The highest gas prices in the country are in these parts of California
Lynda Pemberton was filling up her Mazda pickup truck in the small Sierra Nevada town of Bridgeport, California when the woman at the next pump started swearing.
It cost $125 to fill up his SUV. Suffice to say that she was not happy.
With resignation, Pemberton shelled out a relatively merciful $87 to fill up his slightly trickier truck. This week, she said, the city’s two gas stations were selling regular unleaded for $7.39 and $7.35 a gallon.
“People don’t like it, but there’s not much we can do about it,” said Pemberton, owner of the Jolly Kone restaurant in Bridgeport. “We are far from another gas station.”
Americans everywhere are feeling pain at the pumps, with the average price of a gallon of gas topping $4 in all 50 states this month for the first time ever, according to the American Automobile Assn.
But nowhere are the prices more jaw-dropping than in rural California.
This week, California’s five counties with the most expensive fuel were all in its rural north: Mono, Humboldt, Del Norte, Trinity and Napa.
Mono, a county of 14,000 where Bridgeport is located, had the most expensive gas in the United States, according to the AAA. A gallon of regular gasoline costs an average of $7.04 on Wednesday, nearly a dollar more than the California state average of $6.07.
“We’re hoping to get some relief,” said Mono County Supervisor Bob Gardner, whose constituents routinely drive 60 to 120 miles to and from work, in part because of a major housing shortage. .
Gas prices, he said, “are on everyone’s mind. People think, ‘Damn, is this permanent?’ »
Even in a state as vast and seemingly built for driving as California, the rural north can feel wildly sprawling, with destinations — schools, workplaces, post offices, hospitals, supermarkets, home supply stores – often separated by distances that would cover several of the 88 cities in Los Angeles County.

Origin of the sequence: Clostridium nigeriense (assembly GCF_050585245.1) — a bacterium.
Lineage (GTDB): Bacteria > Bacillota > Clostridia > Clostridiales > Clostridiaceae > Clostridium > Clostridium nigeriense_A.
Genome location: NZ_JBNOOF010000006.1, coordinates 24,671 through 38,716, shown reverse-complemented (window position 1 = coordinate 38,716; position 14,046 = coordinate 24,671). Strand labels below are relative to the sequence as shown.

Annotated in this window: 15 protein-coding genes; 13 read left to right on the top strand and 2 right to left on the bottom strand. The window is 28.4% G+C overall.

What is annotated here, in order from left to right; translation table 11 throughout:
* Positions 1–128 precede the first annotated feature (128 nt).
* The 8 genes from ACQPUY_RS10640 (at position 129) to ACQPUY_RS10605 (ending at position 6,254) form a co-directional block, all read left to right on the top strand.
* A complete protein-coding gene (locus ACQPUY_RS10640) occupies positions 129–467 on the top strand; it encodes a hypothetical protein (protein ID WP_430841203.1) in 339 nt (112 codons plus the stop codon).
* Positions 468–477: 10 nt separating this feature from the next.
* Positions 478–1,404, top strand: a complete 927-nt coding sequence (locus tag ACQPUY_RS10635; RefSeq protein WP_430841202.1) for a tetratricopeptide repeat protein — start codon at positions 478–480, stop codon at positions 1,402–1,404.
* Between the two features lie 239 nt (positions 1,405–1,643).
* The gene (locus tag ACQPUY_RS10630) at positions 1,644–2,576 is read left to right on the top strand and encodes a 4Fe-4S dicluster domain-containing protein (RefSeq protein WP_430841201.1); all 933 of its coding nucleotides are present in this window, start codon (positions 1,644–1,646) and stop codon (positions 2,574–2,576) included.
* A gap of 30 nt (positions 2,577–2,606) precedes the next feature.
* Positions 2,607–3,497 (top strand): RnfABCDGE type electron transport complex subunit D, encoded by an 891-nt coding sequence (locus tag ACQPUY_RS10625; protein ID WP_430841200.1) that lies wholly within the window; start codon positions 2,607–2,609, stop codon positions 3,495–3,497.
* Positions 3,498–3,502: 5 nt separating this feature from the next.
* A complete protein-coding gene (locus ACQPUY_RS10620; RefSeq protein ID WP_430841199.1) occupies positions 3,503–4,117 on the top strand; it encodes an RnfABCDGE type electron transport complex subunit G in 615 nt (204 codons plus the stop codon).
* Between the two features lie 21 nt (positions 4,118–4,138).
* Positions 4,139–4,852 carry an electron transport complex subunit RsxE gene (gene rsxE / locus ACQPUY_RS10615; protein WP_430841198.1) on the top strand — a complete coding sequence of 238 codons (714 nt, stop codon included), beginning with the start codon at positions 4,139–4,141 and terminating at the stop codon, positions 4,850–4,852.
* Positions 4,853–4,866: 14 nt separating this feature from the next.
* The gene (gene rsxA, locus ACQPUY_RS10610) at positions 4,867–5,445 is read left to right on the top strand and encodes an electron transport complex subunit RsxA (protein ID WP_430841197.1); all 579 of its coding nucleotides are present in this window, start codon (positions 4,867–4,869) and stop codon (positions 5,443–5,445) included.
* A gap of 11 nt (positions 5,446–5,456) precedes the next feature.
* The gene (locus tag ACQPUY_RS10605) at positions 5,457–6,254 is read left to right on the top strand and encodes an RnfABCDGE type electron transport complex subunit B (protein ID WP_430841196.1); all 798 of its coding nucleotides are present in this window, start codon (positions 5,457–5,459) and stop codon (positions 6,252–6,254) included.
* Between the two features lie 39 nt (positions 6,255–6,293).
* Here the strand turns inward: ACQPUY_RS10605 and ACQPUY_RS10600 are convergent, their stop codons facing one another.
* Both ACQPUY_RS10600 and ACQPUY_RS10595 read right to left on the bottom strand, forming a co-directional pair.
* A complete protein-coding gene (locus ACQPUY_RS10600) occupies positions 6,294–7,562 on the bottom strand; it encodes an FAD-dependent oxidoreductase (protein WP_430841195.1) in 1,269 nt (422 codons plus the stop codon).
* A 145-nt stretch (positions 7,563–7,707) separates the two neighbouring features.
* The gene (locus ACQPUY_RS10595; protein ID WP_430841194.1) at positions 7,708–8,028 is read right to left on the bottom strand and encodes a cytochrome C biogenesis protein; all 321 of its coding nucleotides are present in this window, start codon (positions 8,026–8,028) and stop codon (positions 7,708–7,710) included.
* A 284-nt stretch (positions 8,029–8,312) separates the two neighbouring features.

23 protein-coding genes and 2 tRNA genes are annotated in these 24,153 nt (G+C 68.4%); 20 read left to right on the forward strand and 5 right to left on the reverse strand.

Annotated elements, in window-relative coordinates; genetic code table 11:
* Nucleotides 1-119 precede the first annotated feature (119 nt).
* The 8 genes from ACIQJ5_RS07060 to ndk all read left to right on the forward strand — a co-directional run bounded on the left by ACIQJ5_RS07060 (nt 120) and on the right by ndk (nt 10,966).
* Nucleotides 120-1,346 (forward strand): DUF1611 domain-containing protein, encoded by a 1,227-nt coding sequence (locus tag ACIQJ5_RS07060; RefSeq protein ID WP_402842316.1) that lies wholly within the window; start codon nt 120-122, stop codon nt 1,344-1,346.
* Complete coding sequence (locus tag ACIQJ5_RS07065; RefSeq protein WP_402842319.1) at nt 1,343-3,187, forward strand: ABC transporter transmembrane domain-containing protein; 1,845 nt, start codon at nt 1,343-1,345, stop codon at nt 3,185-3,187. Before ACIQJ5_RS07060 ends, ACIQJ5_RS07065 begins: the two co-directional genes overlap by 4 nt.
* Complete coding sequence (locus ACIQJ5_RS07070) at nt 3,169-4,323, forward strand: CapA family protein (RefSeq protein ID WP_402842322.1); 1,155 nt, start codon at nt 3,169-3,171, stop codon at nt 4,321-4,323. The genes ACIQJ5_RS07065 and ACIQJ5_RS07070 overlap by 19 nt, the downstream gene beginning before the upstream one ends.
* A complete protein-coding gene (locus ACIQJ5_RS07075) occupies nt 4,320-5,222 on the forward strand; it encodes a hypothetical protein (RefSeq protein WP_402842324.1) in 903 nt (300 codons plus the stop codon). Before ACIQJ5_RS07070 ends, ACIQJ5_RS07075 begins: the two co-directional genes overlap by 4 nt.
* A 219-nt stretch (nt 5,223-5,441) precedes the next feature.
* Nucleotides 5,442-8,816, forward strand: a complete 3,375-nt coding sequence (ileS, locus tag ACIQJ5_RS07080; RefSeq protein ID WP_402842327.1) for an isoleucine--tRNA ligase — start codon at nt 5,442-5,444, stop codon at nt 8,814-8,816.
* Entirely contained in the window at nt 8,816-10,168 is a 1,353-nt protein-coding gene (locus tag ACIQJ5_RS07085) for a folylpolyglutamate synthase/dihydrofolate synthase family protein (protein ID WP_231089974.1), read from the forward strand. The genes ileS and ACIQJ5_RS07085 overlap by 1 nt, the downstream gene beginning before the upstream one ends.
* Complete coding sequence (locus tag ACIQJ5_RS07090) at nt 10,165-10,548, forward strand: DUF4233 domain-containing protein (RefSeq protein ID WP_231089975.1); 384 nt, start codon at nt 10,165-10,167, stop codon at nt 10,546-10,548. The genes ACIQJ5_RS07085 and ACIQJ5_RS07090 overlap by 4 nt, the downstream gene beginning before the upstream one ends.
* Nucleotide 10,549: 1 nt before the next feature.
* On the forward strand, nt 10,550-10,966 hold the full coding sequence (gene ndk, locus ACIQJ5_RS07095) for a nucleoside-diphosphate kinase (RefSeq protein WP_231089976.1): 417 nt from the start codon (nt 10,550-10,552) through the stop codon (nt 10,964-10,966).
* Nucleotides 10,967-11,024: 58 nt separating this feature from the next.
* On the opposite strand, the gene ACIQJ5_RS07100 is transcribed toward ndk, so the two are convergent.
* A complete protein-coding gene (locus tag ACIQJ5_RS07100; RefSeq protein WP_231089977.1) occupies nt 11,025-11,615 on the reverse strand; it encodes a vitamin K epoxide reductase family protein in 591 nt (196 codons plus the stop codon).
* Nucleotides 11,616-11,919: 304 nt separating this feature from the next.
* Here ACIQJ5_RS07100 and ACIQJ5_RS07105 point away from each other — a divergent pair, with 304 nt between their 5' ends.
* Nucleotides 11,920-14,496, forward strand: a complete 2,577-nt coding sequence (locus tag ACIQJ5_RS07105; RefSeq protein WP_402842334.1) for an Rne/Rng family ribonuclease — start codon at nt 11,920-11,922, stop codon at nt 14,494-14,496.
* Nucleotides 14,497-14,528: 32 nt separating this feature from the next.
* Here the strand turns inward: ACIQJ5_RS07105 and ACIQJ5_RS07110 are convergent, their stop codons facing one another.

These vast expanses are unpleasant not only for gas tanks, but also for wallets, with the prices of staples like milk and eggs being higher than in the more populated areas of California due to the cost of their truck transportation.
To cope, rural Californians have taken to rationing trips and carrying cans of gas to Oregon and Nevada, where prices are cheaper. Some have resorted to stealing gasoline from other people’s vehicles.
Pemberton said she usually fuels up in Bridgeport because she wants to support local businesses, but other residents drive at least 45 miles to Douglas County, Nevada, where the gas is this week about $1.70 cheaper per gallon.
California consistently has higher gasoline prices than the rest of the country due to a host of factors, including higher gasoline taxes and environmental laws requiring a unique blend of cleaner fuel that costs more. expensive to produce.
These come on top of factors that are now driving up prices everywhere else, including supply chain issues, inflation and the war in Ukraine, which has seen the international market sever its ties to the supply of oil from Russia.
In rural areas, there are even more issues at stake. It is more expensive for fuel distributors to deliver to remote locations. And there is less competition between service stations, which set their own prices.
Rural Californians live in some of the most economically challenged areas of the state. They generally drive farther than their urban counterparts and they have fewer choices for public transport – if they have access to it.
“When people are paying $6, $7, $8 a gallon for gas and trying to get to work, you quickly come to a point of diminishing returns,” said Dee Davis, president and founder of the Center for Rural Strategies. , based in Kentucky.
“The reality is that rural economies have been struggling for a long time,” forcing people to drive further to find work, he said. “Traditional industries like agriculture, logging and mining have come under intense pressure in a globalized economy…and when we have these unforeseen costs, it’s hard on everyone.”
Shelley Channel, owner of the Shell station in the Mono County hamlet of Lee Vining, said it had backed off from its own prices in recent weeks.